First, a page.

..... Mildew, fungus, mold, rot. While some of the crops are holding up well, others have died or are suffering. I'm seeing powdery mildew on many of the crops. The non-resistant zucchini has died, the pea crops are ruined with fungal disease, much of the kale isn't suitable to eat. The latest victim is the cauliflower. Most of the plants are rotting with some sort of disease. I'm seeing fungal rot in the onions and in order to save the crop I've treated it with a fungicide and erected a rain shield over the beds to ward off the constant wet.
Photo - powdery mildew running rampant on zucchini plants. This is not in my garden, but another person who asked me to diagnose their garden problem. This plant is beyond saving.
..... Mold in the house. Thankfully we built the house out of cedar. But I've spotted a little mold here and there, so I've had to be diligent in treating it.
.... Rust. Between the vog and this moisture, the rust is running rampant. It's been difficult controlling it because the frequent rains rinse off the Os-Pho. I'm dragging tools, and anything metal and portable into the barn so that I can treat the rust.
..... Flystrike danger. While I haven't seen any problem yet with the livestock, I'm checking them daily. I decided to use a topical preventative that will kill any emerging maggots. I don't normally do this, but one of the neighbors down the road has lost several sheep this month to flystrike. So the right flies are in the area. Why don't I always use the topical treatment? It can't be used on animals being prepared for slaughter. I have 2 sheep due to be slaughtered soon, so I have to do daily visual checks and deal with any problem in a non-toxic manner. So far I haven't seen a problem.
.... Saturated soil. Two issues here. 1- mud in the tracks where I normally drive the truck off road. I use the truck to haul grass to the sheep. Plus to move rocks from the fields to the latest wall construction, move other construction materials around, move grass clippings and compost material, move firewood. I've had to switch to using the atv, which means that I have to make multiple trips---in the rain. Ugh.
2- I can't work the soil. I've spent years incorporating compost, manure, and mulch. This makes for much improved soil with a big "but" attached. It means that the soil retains moisture. So it has become super saturated. Mucky, in plain words. Such soil cannot be dug, worked, or tilled because as it dries out it would turn into dense concrete-like ground. Working such soil drives the air out and compacts it. Thus I cannot work in the gardens. This is putting a majorly big crimp in my food production.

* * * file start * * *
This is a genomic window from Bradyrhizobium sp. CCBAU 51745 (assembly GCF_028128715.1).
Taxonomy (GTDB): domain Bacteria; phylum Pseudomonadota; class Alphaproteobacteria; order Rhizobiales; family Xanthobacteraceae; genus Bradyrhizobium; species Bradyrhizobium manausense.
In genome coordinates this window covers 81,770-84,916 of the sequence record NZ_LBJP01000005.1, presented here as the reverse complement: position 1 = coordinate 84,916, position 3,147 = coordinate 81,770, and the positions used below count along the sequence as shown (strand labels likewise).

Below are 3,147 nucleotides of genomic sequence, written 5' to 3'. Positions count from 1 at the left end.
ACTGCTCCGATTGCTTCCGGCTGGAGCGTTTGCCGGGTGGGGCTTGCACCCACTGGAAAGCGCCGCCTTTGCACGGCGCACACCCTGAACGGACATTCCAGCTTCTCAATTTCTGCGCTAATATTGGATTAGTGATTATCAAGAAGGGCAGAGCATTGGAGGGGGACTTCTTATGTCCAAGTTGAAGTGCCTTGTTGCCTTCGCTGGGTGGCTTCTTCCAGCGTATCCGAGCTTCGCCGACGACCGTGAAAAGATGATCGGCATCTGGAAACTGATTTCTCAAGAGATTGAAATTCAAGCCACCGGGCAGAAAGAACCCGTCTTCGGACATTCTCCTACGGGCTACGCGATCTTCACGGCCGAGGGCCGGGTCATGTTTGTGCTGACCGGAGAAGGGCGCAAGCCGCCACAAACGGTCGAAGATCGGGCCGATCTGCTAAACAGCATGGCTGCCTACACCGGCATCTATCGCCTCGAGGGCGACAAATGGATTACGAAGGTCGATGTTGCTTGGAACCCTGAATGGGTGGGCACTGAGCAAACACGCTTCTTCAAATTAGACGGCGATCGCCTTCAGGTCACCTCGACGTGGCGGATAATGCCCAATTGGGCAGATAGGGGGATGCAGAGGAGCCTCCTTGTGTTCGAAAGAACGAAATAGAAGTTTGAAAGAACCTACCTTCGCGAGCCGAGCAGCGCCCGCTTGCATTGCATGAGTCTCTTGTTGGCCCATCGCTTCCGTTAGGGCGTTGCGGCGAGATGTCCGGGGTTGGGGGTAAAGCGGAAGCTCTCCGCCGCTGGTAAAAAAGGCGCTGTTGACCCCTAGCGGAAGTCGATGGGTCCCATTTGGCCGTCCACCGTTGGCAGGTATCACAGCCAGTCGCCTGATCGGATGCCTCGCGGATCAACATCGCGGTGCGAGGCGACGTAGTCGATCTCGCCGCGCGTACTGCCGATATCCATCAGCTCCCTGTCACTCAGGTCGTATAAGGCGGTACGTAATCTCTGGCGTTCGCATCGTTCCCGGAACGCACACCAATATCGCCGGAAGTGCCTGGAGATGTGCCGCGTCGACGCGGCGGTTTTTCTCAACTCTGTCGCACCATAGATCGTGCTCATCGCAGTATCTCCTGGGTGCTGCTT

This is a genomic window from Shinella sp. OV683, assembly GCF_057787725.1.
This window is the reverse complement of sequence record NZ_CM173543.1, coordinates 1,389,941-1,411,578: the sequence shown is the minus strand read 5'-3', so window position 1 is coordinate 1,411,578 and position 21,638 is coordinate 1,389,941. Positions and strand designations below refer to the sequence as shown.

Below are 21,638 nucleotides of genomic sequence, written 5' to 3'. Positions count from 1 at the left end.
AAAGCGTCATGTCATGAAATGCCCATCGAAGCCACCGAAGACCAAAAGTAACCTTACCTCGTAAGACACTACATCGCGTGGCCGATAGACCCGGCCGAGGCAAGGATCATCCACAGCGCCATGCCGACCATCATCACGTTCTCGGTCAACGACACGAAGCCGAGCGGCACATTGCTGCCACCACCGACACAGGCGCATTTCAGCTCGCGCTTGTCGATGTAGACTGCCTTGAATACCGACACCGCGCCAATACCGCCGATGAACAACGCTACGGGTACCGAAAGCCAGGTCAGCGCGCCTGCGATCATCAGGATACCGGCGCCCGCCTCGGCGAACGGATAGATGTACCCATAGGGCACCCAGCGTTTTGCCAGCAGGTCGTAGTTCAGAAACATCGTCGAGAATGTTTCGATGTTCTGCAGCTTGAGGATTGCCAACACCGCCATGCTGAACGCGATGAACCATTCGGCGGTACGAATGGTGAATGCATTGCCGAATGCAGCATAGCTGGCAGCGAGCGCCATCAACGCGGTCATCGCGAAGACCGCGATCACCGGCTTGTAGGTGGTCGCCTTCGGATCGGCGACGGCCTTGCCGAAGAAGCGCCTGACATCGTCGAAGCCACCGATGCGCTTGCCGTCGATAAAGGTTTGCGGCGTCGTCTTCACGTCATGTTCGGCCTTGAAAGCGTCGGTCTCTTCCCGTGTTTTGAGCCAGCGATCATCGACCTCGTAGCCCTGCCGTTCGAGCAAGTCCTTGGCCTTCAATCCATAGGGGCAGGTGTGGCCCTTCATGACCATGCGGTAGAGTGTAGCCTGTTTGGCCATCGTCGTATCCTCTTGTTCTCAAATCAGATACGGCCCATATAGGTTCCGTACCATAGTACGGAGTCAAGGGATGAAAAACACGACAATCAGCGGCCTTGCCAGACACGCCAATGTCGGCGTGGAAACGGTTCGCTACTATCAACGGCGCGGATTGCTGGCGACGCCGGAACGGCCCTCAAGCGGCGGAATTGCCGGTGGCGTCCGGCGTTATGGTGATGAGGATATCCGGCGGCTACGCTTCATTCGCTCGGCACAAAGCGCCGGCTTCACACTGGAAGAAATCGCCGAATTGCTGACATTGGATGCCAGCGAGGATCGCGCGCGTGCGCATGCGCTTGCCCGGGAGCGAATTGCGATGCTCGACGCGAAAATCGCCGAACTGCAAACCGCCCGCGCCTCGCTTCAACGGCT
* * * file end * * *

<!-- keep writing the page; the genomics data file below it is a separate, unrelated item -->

.... Leaching of nutrients. We've had enough rain now that I'm concerned about losing soil nutrients. Certain soil components are water soluble or readily move through the soil. I just sent off some soil samples to check and am preparing some soil additives in the meantime. I'm assuming that phosphorous might be an issue, but we shall see. I know that nitrogen will surely be an issue. The soil pH is already going down, so I'm looking at needing a quick adjustment when I'm able to get to working the soil.
.... Deteriorating mental health. Both hubby and I are sick of the rain and lack of sun.
.... Mosquitos. We're seeing a major increase in the mosquito population. Water is standing in plants crevices, open lava tubes, lava depressions, and of course any manmade item that can hold water. I treat what I can, but many of the plant pools can't be treated, such as those 20' tall banana trees.
So without focusing on the details, what does this really mean on my day to day life?
First, I can't garden in the main beds. Thus I can't produce veggies for selling and trading. This is putting a crimp in things. Not that we are in any danger of running out of food. The greenhouses and mini-greenhouses are doing fine. And there are crops that are doing ok in all this wet. But it's not giving me anything extra, nor giving me stuff we like to eat like beets, peas, beans, broccoli, cauliflower, and all those other common garden crops.
Second, I can't get much grass mowed. The livestock now have to be supplemented with haycubes when there is not enough fresh grass for them. That cost money, as in $18 a bag per day. That hurts. Any gain I would have made selling this year's lambs will be lost to buying haycubes if this rain continues. Being that it's still winter, the pastures haven't regrown well enough to support livestock on their own. In addition, I can't get the mulch I need and the bedding for the chicken pens. Grass clippings also are used for making compost, so my compost making is on hold. And of course, that means that the grass is getting way to long and thick, which will another problem to deal with once the rains stop.